Protecting Sensitive Data

September 14th, 2014

by Leonard A. Bellavia, Esq.

When the FTC Safeguards Rule was implemented nearly a decade ago, businesses throughout the United States incurred substantial costs to secure nonpublic personal information from would-be identity thieves and other criminals. Then, most efforts entailed securing files located in cabinets, desks and offices by placing locks on entry points.  While businesses must remain vigilant to secure information housed in file cabinets and offices, additional precautions should be adopted to protect information stored electronically.

Nonpublic personal information resides in businesses consumer information management systems.  We recently shared how Peer-to-Peer (“P2P”) applications such as Skype or AIM can allow employees to copy electronic data to remote computers.  Would-be thieves can also appropriate data by other means.  One is by physical access to computer servers housed on-site at your company.  Many companies still use servers for their systems, which are often in a room that is left open for access by employees.  For someone who is tech savvy, a portable hard drive and physical access to the server is sufficient to copy information from the server for his or her own use.  Companies that have migrated to “cloud” based servers are still at risk.  In these cases, anyone who has the correct login and password can access sensitive data.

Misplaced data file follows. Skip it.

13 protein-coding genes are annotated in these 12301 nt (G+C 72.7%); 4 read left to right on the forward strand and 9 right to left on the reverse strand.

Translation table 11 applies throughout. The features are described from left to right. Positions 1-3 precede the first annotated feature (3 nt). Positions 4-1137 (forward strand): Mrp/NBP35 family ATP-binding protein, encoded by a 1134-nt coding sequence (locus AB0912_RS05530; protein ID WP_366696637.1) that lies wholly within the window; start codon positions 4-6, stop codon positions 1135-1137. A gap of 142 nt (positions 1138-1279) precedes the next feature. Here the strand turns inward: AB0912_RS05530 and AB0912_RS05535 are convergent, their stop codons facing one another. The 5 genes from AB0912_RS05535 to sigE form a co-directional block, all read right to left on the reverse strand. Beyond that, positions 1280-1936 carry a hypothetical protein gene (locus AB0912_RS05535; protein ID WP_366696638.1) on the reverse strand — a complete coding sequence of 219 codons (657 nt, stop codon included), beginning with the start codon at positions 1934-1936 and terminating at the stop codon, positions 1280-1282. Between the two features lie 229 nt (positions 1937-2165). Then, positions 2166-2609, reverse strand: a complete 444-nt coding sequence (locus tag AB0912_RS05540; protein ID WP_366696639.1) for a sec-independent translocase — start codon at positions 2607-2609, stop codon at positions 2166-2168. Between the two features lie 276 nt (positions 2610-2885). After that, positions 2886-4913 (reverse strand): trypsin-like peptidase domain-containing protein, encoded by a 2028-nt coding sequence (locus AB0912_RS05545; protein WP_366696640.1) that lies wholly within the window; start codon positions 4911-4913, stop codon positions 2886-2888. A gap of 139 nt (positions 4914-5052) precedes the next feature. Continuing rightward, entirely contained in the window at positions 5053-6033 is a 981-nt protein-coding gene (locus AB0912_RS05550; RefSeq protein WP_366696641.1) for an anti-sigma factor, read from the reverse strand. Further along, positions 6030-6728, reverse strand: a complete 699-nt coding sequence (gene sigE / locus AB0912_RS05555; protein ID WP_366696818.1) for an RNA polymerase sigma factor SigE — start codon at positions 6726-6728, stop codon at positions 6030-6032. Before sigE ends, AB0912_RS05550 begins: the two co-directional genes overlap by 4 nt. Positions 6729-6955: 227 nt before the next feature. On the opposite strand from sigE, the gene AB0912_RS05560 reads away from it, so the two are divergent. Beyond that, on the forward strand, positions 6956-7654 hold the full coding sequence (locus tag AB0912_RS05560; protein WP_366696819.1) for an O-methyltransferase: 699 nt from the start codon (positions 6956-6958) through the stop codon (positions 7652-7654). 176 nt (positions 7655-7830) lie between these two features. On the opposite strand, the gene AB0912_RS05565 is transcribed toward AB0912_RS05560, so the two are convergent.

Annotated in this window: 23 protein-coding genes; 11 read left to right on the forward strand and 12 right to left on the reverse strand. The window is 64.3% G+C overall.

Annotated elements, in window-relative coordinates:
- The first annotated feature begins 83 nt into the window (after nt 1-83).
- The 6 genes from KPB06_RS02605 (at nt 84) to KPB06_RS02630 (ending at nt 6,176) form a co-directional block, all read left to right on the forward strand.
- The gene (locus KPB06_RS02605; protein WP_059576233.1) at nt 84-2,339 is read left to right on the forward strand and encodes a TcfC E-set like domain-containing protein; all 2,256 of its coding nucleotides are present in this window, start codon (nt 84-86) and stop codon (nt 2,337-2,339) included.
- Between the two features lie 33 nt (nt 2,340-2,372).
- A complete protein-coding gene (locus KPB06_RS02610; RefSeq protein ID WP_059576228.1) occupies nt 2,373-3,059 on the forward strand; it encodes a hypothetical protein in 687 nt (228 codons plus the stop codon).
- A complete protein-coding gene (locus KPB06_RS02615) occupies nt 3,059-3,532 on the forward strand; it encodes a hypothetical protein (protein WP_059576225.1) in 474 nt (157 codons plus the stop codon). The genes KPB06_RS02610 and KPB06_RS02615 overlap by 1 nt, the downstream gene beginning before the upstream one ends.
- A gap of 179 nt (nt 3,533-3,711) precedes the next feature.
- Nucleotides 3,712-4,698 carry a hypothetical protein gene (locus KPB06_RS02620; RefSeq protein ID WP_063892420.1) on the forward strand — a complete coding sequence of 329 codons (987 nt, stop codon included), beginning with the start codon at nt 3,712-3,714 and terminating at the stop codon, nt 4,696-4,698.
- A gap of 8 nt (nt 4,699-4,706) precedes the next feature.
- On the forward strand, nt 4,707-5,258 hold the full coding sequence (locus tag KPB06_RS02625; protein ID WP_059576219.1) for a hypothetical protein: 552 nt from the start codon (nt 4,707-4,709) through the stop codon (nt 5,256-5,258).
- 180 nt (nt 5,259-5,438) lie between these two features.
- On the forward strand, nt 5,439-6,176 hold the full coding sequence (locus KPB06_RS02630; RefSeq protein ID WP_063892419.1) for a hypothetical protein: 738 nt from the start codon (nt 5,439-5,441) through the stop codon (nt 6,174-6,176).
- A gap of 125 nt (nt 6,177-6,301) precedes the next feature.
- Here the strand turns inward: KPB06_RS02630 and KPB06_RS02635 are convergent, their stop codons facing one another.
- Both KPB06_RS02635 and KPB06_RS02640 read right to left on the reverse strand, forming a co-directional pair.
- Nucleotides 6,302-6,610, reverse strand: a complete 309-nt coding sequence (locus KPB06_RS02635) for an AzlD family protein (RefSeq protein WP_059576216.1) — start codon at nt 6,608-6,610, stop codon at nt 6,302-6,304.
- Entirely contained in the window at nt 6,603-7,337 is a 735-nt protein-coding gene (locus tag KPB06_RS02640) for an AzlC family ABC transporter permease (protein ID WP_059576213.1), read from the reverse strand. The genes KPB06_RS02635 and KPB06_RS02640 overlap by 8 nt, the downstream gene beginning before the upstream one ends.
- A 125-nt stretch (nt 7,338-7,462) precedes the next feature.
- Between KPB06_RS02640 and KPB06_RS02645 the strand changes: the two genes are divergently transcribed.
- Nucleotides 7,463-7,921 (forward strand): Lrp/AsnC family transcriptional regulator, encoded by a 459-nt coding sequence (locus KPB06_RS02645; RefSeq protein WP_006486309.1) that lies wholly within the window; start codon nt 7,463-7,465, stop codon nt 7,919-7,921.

Regardless of whether your business uses a server or “cloud” based services, the FTC Safeguard Rules obligates your business to protect nonpublic personal information.  If you have servers on-site, you should secure them in rooms that are locked and limit access to few employees.  If you use “cloud” based services, you must diligently protect logins and passwords that could be used to retrieve nonpublic personal information.  This means encouraging employees to not write their logins and passwords down in locations that could be easily found and requiring employees to frequently change their passwords.  Also, you should audit which logins have access to such information and purge accounts of employees that no longer work at your business.

If you have any questions about your obligation to protect sensitive data, please call us at 631-224-7000.

 

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